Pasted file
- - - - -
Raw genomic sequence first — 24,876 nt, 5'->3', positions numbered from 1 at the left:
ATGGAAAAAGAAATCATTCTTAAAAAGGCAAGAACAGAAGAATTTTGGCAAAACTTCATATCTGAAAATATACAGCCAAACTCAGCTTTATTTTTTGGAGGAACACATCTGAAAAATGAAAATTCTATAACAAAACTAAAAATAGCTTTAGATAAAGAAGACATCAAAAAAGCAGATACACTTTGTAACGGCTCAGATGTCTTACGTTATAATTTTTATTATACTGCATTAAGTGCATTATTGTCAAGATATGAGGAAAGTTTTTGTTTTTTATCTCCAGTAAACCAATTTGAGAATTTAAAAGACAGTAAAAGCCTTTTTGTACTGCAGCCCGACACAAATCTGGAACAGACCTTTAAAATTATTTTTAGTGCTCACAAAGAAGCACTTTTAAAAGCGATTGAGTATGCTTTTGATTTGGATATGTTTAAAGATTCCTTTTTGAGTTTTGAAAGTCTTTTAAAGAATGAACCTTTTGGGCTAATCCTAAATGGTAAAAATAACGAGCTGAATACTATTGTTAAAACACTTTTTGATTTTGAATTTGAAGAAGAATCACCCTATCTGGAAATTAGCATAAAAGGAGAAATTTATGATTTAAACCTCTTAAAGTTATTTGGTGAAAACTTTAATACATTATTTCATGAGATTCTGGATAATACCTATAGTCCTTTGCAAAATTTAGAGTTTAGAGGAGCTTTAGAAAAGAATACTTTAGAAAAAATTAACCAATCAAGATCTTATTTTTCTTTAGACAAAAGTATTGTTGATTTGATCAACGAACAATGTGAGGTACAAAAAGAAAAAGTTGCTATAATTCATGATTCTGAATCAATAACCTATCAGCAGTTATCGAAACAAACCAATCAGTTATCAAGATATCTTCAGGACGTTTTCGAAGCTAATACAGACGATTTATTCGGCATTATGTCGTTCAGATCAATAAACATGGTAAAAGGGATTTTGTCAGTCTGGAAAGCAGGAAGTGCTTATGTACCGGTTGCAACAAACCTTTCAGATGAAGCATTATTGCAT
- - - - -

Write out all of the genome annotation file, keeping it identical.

Raw genomic sequence first — 24,876 nt, 5'->3', positions numbered from 1 at the left:
ATGGAAAAAGAAATCATTCTTAAAAAGGCAAGAACAGAAGAATTTTGGCAAAACTTCATATCTGAAAATATACAGCCAAACTCAGCTTTATTTTTTGGAGGAACACATCTGAAAAATGAAAATTCTATAACAAAACTAAAAATAGCTTTAGATAAAGAAGACATCAAAAAAGCAGATACACTTTGTAACGGCTCAGATGTCTTACGTTATAATTTTTATTATACTGCATTAAGTGCATTATTGTCAAGATATGAGGAAAGTTTTTGTTTTTTATCTCCAGTAAACCAATTTGAGAATTTAAAAGACAGTAAAAGCCTTTTTGTACTGCAGCCCGACACAAATCTGGAACAGACCTTTAAAATTATTTTTAGTGCTCACAAAGAAGCACTTTTAAAAGCGATTGAGTATGCTTTTGATTTGGATATGTTTAAAGATTCCTTTTTGAGTTTTGAAAGTCTTTTAAAGAATGAACCTTTTGGGCTAATCCTAAATGGTAAAAATAACGAGCTGAATACTATTGTTAAAACACTTTTTGATTTTGAATTTGAAGAAGAATCACCCTATCTGGAAATTAGCATAAAAGGAGAAATTTATGATTTAAACCTCTTAAAGTTATTTGGTGAAAACTTTAATACATTATTTCATGAGATTCTGGATAATACCTATAGTCCTTTGCAAAATTTAGAGTTTAGAGGAGCTTTAGAAAAGAATACTTTAGAAAAAATTAACCAATCAAGATCTTATTTTTCTTTAGACAAAAGTATTGTTGATTTGATCAACGAACAATGTGAGGTACAAAAAGAAAAAGTTGCTATAATTCATGATTCTGAATCAATAACCTATCAGCAGTTATCGAAACAAACCAATCAGTTATCAAGATATCTTCAGGACGTTTTCGAAGCTAATACAGACGATTTATTCGGCATTATGTCGTTCAGATCAATAAACATGGTAAAAGGGATTTTGTCAGTCTGGAAAGCAGGAAGTGCTTATGTACCGGTTGCAACAAACCTTTCAGATGAAGCATTATTGCAT